Cleveland Uber Alles

Untimely Dispatches from the Neighborhood of the Unrepresented & Inarticulate; Anecdotes that Pedal and Coast Through the Boot-Print of 20th Century American Urbanism

Tuesday, January 03, 2006

Savvy with Symbolism. . . Now what about city management? Props to our new mayor for choosing East Tech High School as the site for his inauguration.

No building in the entire city might better embody the non-glamorous and real struggle that is essential for the survival and success of our city. Here's hoping that the comparisons made here between Frank Jackson and G.W. Bush are dead wrong and this smart use of "backdrop" for a political message isn't just aping the sort of stage management that makes the Presidential Administration so odious. Here's hoping that Jackson can translate simple eloquent gestures like these into action for the city itself.

Though it was more ballyhooed for its proposal of dismissing the school board than anything else, Jackson's position paper on education suggests that he does have some good ideas for moving the city's school's forward. In this paper, Jackson is conciliatory regarding vouchers, proposing a tax break for parents who choose to send their children to private schools, but otherwise making it clear that the school system should not be "outsourced" to the private sector. This is good.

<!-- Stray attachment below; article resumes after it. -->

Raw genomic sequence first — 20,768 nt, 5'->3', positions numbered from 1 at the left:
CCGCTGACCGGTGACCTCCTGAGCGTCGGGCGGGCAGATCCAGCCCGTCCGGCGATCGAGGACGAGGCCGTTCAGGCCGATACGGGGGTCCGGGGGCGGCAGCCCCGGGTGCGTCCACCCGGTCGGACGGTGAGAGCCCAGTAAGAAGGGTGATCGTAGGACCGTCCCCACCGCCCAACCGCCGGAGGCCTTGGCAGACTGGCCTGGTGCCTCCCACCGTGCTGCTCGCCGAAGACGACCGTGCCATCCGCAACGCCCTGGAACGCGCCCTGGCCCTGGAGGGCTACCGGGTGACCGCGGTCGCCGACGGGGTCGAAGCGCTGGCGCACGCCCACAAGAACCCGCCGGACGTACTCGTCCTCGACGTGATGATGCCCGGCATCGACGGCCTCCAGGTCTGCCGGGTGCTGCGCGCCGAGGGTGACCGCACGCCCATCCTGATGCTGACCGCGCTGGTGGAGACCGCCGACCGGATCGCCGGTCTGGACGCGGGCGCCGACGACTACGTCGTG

Not so good: Jackson also seems determined to pay lip service to all the largely conservative-driven talk about "Outcomes Based Education," which is really, for those of us who care about education, a way of saying that he's concerned about test scores and, like so many other educators, has bought into the lie of the Texas Miracle.

Hopefully, however, the fact that CPS graduate Jackson personalizes the struggle to improve the district will keep him from getting too caught up in all this talk about bench marks to get down to the really good ideas his plan offers, like getting the schools to save money by pooling their buying power with other districts in the region, getting parents back into the school buildings by offering them classes there, and expanding students' apprenticeship and work opportunities. Importantly, Jackson proposes partnering schools, like John Hay High, with institutions like the Cleveland Clinic and Case Western Reserve, creating regional magnet schools that draw in tuition revenues from the surrounding area by providing top notch instruction. This is an idea that is long over due, and one wonders if the only thing preventing it is the fact that CWRU doesn't have a very active department of Education. Regardless, Cleveland needs a high school like Bronx Science or the Chicago Lab School--in this regard working to be "like New York" or "like Chicago" would be truly beneficial for the city and its residents. It's now a truism that real growth in downtown can't be sustained in a meaningful way without fixing the schools, and though introducing elite schools into the system might risk creating a two tiered school district, it would have the practical effect of addressing residents concerns that their are literally no good school to send their children to.

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